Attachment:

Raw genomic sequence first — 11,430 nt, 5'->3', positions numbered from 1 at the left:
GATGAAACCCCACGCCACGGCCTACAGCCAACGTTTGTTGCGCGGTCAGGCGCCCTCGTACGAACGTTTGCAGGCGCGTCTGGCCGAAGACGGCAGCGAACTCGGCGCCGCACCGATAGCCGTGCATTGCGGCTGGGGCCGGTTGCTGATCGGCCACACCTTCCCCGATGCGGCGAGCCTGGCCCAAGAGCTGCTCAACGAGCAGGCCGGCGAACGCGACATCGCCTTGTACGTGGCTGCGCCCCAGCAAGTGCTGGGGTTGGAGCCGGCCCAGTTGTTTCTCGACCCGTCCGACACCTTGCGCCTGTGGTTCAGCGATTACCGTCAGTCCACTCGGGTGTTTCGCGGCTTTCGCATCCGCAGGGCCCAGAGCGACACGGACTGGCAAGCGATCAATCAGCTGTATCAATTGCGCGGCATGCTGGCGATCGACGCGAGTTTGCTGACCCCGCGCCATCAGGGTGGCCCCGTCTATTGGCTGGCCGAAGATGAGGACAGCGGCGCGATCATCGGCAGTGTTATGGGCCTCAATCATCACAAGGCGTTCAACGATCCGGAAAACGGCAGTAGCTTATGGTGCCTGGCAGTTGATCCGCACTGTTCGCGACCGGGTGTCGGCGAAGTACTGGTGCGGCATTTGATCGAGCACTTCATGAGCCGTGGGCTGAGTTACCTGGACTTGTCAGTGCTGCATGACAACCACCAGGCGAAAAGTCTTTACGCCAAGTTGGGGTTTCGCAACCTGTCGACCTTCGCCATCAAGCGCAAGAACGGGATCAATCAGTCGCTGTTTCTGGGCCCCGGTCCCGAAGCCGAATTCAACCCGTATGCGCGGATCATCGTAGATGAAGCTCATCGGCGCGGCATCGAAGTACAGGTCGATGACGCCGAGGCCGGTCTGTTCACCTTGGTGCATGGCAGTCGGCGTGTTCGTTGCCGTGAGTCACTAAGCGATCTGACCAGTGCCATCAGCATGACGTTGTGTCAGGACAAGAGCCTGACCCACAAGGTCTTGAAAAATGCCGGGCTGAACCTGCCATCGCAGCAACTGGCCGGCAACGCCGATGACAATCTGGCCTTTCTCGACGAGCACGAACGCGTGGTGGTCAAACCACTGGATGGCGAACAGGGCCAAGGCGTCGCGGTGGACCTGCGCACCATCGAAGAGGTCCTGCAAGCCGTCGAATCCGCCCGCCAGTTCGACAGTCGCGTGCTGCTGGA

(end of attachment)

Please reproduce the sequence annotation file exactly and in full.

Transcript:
Raw genomic sequence first — 11,430 nt, 5'->3', positions numbered from 1 at the left:
GATGAAACCCCACGCCACGGCCTACAGCCAACGTTTGTTGCGCGGTCAGGCGCCCTCGTACGAACGTTTGCAGGCGCGTCTGGCCGAAGACGGCAGCGAACTCGGCGCCGCACCGATAGCCGTGCATTGCGGCTGGGGCCGGTTGCTGATCGGCCACACCTTCCCCGATGCGGCGAGCCTGGCCCAAGAGCTGCTCAACGAGCAGGCCGGCGAACGCGACATCGCCTTGTACGTGGCTGCGCCCCAGCAAGTGCTGGGGTTGGAGCCGGCCCAGTTGTTTCTCGACCCGTCCGACACCTTGCGCCTGTGGTTCAGCGATTACCGTCAGTCCACTCGGGTGTTTCGCGGCTTTCGCATCCGCAGGGCCCAGAGCGACACGGACTGGCAAGCGATCAATCAGCTGTATCAATTGCGCGGCATGCTGGCGATCGACGCGAGTTTGCTGACCCCGCGCCATCAGGGTGGCCCCGTCTATTGGCTGGCCGAAGATGAGGACAGCGGCGCGATCATCGGCAGTGTTATGGGCCTCAATCATCACAAGGCGTTCAACGATCCGGAAAACGGCAGTAGCTTATGGTGCCTGGCAGTTGATCCGCACTGTTCGCGACCGGGTGTCGGCGAAGTACTGGTGCGGCATTTGATCGAGCACTTCATGAGCCGTGGGCTGAGTTACCTGGACTTGTCAGTGCTGCATGACAACCACCAGGCGAAAAGTCTTTACGCCAAGTTGGGGTTTCGCAACCTGTCGACCTTCGCCATCAAGCGCAAGAACGGGATCAATCAGTCGCTGTTTCTGGGCCCCGGTCCCGAAGCCGAATTCAACCCGTATGCGCGGATCATCGTAGATGAAGCTCATCGGCGCGGCATCGAAGTACAGGTCGATGACGCCGAGGCCGGTCTGTTCACCTTGGTGCATGGCAGTCGGCGTGTTCGTTGCCGTGAGTCACTAAGCGATCTGACCAGTGCCATCAGCATGACGTTGTGTCAGGACAAGAGCCTGACCCACAAGGTCTTGAAAAATGCCGGGCTGAACCTGCCATCGCAGCAACTGGCCGGCAACGCCGATGACAATCTGGCCTTTCTCGACGAGCACGAACGCGTGGTGGTCAAACCACTGGATGGCGAACAGGGCCAAGGCGTCGCGGTGGACCTGCGCACCATCGAAGAGGTCCTGCAAGCCGTCGAATCCGCCCGCCAGTTCGACAGTCGCGTGCTGCTGGA